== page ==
Translations from the Italian are the blogger’s own work product and may not be reproduced without permission.

Marie du jour: 29 May

THE WAY OF PERFECTION

The book called The Way of Perfection written by Teresa of Jesus, a nun of the Order of our Lady of Mount Carmel. This book is intended for the discalced nuns who observe the primitive rule of our Lady of Mount Carmel.

JHS

This book deals with the advice and counsel Teresa of Jesus gives to her religious Sisters and daughters who live in the monasteries that, with the help of our Lord and the glorious Virgin Mother of God, our Lady, she founded. These monasteries follow the primitive rule of our Lady of Mount Carmel. She directs her counsel particularly to the Sisters at St. Joseph’s monastery in Avila, which was the first foundation and the place where she was prioress when she wrote this book.

In all that I say in this book I submit to what our Mother the Holy Roman Church holds. If there should be anything contrary to that, it will be due to my not understanding the matter. And so I beg the learned men who will see this work to look it over carefully and to correct any mistake there may be as to what the Church holds, as well as any other mistakes in other matters. If there should be anything good in this work, may it be for the honor and glory of God and the service of His most Blessed Mother, our Lady and Patroness, whose habit I wear despite my being very unworthy to do so.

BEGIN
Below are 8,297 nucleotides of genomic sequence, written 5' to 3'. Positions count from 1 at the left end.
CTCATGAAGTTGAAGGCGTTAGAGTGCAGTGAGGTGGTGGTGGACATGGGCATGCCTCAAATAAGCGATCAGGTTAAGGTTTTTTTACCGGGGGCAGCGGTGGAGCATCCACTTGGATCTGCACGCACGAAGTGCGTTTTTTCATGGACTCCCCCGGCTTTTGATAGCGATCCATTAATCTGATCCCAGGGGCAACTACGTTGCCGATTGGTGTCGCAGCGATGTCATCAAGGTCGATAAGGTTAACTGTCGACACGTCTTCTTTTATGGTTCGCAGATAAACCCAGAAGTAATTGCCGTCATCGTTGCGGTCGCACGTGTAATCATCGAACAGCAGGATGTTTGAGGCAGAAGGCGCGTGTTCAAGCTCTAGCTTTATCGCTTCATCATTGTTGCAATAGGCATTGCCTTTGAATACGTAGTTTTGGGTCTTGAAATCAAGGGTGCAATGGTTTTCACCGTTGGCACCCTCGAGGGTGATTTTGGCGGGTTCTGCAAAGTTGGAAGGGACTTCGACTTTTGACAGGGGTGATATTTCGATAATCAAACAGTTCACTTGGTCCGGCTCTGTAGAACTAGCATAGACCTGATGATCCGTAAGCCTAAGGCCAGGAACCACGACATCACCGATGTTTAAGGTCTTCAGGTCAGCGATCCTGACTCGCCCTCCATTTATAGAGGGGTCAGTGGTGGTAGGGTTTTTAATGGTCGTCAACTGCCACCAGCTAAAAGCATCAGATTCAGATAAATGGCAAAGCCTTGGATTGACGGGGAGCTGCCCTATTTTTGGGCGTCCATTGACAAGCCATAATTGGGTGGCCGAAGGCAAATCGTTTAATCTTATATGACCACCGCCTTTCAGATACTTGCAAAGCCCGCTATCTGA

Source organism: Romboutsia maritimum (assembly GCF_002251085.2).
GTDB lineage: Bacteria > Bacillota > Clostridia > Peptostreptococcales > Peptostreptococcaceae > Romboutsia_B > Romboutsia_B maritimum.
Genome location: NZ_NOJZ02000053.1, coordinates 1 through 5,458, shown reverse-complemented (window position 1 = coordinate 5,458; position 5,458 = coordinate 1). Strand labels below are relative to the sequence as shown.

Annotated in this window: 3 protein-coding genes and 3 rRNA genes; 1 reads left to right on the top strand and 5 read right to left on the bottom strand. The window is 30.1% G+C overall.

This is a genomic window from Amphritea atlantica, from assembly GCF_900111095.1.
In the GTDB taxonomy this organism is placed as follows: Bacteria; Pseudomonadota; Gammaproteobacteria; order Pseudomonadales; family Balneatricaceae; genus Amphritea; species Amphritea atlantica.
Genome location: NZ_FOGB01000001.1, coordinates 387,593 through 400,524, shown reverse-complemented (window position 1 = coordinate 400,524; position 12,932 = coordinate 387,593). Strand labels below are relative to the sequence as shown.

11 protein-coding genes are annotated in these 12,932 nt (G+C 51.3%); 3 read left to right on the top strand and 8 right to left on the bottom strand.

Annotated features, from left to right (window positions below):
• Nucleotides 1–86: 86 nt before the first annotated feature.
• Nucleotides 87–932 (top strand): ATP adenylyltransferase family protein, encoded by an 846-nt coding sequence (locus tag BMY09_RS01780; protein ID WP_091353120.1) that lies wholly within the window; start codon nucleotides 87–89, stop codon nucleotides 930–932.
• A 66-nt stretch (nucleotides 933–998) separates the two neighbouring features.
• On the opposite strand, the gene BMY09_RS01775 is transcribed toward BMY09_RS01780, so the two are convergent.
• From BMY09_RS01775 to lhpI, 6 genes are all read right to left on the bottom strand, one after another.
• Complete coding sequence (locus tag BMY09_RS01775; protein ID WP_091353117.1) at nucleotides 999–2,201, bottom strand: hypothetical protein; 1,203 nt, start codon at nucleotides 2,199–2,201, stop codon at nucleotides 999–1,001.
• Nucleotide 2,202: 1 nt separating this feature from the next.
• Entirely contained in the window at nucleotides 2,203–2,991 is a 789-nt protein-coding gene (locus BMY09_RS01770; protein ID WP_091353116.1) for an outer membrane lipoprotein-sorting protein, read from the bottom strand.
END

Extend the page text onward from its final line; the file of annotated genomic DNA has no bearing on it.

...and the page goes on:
Saint Teresa of Avila
Foreword to the Way of Perfection

 

TERESA Way of Perfection autograph manuscript Valladolid
Original autograph manuscript of the Way of Perfection preserved in the Discalced Carmelite monastery of Valladolid | Ángel Cantero / Iglesia en Valladolid

 

The Way of Perfection, The Collected Works of St. Teresa of Avila 
Translated by Kieran Kavanaugh, O.C.D. and Otilio Rodriguez, O.C.D. (unless otherwise noted)
Published by ICS Publications, Washington DC 
Copyright © 1976 by Washington Province of Discalced Carmelite Friars, Inc.

 

 

 

Quote of the day: 8 March

When the Lord wants a soul for Himself, creatures have little strength to prevent this.

Saint Teresa of Avila
The Book of Her Foundations, Chapter 10, No. 8

TERESA Way of Perfection autograph manuscript Valladolid